Federal officers have now successfully seized a total of 16 tonnes worth of cocaine from a shipping port in Philadelphia, making it the biggest cocaine haul in the history of US customs.
On Friday, authorities revealed the street value of the seized drugs amounted to $1.1 billion, adding that if the 15,000 bricks of cocaine were lined up, they would stretch to two and a half miles, according to Casey Durst, director of field operations in the US Customs and Border Protection Baltimore field office.
Six crew members have been arrested, none of whom are from the US. All of them will appear in federal court on Monday. The crew members have all been charged with conspiracy to possess cocaine aboard a ship and have been appointed a federal public defender.
US Attorney William McSwain told the alleged offenders in a press conference:
You thought you could breeze to our port and leave with enough cocaine to destroy millions of lives without getting caught. You thought you were clever. You were wrong.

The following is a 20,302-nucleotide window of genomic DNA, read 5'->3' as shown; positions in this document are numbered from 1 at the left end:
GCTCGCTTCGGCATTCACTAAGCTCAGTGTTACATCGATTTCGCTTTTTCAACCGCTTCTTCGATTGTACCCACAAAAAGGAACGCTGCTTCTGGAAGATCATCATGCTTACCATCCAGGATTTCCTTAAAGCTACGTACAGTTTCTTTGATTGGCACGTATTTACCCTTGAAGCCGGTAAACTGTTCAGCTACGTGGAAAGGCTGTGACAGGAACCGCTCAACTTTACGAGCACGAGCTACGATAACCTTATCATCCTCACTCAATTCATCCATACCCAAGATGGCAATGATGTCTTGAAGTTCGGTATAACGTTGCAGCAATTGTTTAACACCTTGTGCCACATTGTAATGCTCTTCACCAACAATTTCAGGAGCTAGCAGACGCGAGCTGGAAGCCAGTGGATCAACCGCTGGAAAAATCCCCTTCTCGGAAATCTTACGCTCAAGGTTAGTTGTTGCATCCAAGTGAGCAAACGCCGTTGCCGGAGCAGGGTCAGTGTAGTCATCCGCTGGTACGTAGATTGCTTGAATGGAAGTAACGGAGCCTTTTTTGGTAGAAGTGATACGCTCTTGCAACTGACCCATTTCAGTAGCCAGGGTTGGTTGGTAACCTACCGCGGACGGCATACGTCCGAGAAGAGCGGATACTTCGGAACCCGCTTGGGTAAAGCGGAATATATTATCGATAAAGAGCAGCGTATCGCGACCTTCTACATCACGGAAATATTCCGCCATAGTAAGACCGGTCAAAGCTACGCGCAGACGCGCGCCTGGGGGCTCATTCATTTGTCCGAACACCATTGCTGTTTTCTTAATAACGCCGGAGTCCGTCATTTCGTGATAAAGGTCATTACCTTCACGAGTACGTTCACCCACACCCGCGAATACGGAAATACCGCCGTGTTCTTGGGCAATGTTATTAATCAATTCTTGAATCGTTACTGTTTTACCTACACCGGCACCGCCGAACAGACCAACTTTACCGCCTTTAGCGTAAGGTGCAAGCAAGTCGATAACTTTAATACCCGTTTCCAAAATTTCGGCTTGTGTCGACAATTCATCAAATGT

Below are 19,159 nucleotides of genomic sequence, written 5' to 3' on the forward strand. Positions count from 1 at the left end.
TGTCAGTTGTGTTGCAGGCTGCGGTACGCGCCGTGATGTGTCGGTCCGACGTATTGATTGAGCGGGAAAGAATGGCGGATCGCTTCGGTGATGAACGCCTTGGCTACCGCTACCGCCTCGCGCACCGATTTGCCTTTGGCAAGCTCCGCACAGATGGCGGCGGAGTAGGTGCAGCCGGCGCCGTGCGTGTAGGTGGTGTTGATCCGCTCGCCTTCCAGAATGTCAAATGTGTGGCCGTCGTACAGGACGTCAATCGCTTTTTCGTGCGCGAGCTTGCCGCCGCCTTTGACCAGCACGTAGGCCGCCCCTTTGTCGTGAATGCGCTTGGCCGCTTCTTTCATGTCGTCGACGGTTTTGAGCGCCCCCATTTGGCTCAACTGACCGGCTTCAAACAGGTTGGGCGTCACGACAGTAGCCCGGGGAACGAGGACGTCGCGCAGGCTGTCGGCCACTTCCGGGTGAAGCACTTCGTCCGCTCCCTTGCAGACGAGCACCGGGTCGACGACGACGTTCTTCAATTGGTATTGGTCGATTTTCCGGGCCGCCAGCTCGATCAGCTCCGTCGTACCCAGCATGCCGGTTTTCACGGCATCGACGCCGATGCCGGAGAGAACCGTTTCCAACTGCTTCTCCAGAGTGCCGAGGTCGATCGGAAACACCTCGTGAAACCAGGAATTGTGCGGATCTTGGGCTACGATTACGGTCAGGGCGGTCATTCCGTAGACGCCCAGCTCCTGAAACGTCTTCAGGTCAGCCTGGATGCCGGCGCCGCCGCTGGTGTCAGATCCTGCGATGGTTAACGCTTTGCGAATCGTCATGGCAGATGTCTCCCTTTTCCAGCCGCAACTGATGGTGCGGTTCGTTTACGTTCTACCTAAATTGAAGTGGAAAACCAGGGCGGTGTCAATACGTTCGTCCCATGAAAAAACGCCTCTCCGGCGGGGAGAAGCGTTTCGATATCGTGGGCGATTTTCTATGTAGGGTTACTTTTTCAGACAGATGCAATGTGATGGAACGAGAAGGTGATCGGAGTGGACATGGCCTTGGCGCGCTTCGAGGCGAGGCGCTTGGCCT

You underestimated the city, you underestimated our law enforcement capabilities, and you underestimated our commitment to decimate the evil and immoral drug trade.
Earlier in the week agents were inspecting containers aboard the MSC Gayane, which was flying a Liberian flag, when they discovered 16.5 tonnes of cocaine on the ship bound for Europe.
Shipping records reveal the MSC Gayane also made stops in Peru, Panama and the Bahamas before making its way to the US, as reported by ABC News.
The incident is the latest in a number of cocaine busts taking place along the East Coast.
In February, customs at the Port of New York and New Jersey seized 3,200 pounds of cocaine, with a street value of $77 million, in the largest bust seen at the port since 1994.
Then in March, drug dogs sniffed out 1,185 pounds of the substance, worth around $38 million, in Philadelphia, in the city’s largest seizure in more than two decades, until now.
Experts have claimed the recent surge in cocaine trafficking is largely down to the excess supply found in Colombia, where efforts to eradicate the production of the drugs have been more relaxed in recent years.
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Emma Rosemurgey is an NCTJ trained Journalist at UNILAD. She graduated from the University of Central Lancashire in Preston and started her career in regional newspapers before joining the LADbible Group team in 2017.